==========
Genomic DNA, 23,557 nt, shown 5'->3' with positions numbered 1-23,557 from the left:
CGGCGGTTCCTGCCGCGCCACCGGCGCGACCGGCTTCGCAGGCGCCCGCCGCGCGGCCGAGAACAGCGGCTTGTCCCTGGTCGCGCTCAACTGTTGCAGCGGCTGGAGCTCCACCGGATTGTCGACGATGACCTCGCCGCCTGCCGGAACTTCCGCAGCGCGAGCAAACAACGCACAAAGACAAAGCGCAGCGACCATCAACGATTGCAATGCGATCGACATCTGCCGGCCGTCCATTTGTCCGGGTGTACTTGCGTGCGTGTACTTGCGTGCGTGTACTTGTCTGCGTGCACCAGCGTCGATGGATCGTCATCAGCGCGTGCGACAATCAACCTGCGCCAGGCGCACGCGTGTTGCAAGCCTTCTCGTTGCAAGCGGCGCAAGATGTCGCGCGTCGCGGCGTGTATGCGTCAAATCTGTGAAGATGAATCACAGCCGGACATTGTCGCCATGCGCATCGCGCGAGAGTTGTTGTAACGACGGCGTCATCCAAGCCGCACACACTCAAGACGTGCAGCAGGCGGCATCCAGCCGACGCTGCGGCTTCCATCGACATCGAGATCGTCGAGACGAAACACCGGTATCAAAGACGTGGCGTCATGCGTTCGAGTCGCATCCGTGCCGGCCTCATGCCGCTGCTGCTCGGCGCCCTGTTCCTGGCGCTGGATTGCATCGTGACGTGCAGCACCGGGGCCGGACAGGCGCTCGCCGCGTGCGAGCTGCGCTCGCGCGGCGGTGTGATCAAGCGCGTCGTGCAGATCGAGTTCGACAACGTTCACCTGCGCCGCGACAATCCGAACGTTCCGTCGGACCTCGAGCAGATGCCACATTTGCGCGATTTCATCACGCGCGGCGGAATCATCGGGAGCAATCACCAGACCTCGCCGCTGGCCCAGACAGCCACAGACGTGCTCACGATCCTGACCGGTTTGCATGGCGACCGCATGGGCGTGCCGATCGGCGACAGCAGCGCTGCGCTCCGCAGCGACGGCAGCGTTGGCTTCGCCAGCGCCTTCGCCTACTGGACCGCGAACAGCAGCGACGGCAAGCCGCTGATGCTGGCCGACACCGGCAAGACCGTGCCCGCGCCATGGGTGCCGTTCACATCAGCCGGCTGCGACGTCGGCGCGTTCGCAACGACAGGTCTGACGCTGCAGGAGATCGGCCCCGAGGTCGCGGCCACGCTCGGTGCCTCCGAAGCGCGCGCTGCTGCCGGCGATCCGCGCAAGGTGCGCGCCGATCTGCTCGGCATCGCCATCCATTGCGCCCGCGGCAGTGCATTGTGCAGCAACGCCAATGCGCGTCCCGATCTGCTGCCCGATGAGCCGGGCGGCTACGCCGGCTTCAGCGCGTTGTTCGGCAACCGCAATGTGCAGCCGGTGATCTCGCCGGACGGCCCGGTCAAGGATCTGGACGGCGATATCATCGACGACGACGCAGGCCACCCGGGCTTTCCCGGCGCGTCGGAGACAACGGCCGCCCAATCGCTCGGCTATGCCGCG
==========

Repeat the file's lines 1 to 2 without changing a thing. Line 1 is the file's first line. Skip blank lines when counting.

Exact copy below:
Genomic DNA, 23,557 nt, shown 5'->3' with positions numbered 1-23,557 from the left:
CGGCGGTTCCTGCCGCGCCACCGGCGCGACCGGCTTCGCAGGCGCCCGCCGCGCGGCCGAGAACAGCGGCTTGTCCCTGGTCGCGCTCAACTGTTGCAGCGGCTGGAGCTCCACCGGATTGTCGACGATGACCTCGCCGCCTGCCGGAACTTCCGCAGCGCGAGCAAACAACGCACAAAGACAAAGCGCAGCGACCATCAACGATTGCAATGCGATCGACATCTGCCGGCCGTCCATTTGTCCGGGTGTACTTGCGTGCGTGTACTTGCGTGCGTGTACTTGTCTGCGTGCACCAGCGTCGATGGATCGTCATCAGCGCGTGCGACAATCAACCTGCGCCAGGCGCACGCGTGTTGCAAGCCTTCTCGTTGCAAGCGGCGCAAGATGTCGCGCGTCGCGGCGTGTATGCGTCAAATCTGTGAAGATGAATCACAGCCGGACATTGTCGCCATGCGCATCGCGCGAGAGTTGTTGTAACGACGGCGTCATCCAAGCCGCACACACTCAAGACGTGCAGCAGGCGGCATCCAGCCGACGCTGCGGCTTCCATCGACATCGAGATCGTCGAGACGAAACACCGGTATCAAAGACGTGGCGTCATGCGTTCGAGTCGCATCCGTGCCGGCCTCATGCCGCTGCTGCTCGGCGCCCTGTTCCTGGCGCTGGATTGCATCGTGACGTGCAGCACCGGGGCCGGACAGGCGCTCGCCGCGTGCGAGCTGCGCTCGCGCGGCGGTGTGATCAAGCGCGTCGTGCAGATCGAGTTCGACAACGTTCACCTGCGCCGCGACAATCCGAACGTTCCGTCGGACCTCGAGCAGATGCCACATTTGCGCGATTTCATCACGCGCGGCGGAATCATCGGGAGCAATCACCAGACCTCGCCGCTGGCCCAGACAGCCACAGACGTGCTCACGATCCTGACCGGTTTGCATGGCGACCGCATGGGCGTGCCGATCGGCGACAGCAGCGCTGCGCTCCGCAGCGACGGCAGCGTTGGCTTCGCCAGCGCCTTCGCCTACTGGACCGCGAACAGCAGCGACGGCAAGCCGCTGATGCTGGCCGACACCGGCAAGACCGTGCCCGCGCCATGGGTGCCGTTCACATCAGCCGGCTGCGACGTCGGCGCGTTCGCAACGACAGGTCTGACGCTGCAGGAGATCGGCCCCGAGGTCGCGGCCACGCTCGGTGCCTCCGAAGCGCGCGCTGCTGCCGGCGATCCGCGCAAGGTGCGCGCCGATCTGCTCGGCATCGCCATCCATTGCGCCCGCGGCAGTGCATTGTGCAGCAACGCCAATGCGCGTCCCGATCTGCTGCCCGATGAGCCGGGCGGCTACGCCGGCTTCAGCGCGTTGTTCGGCAACCGCAATGTGCAGCCGGTGATCTCGCCGGACGGCCCGGTCAAGGATCTGGACGGCGATATCATCGACGACGACGCAGGCCACCCGGGCTTTCCCGGCGCGTCGGAGACAACGGCCGCCCAATCGCTCGGCTATGCCGCG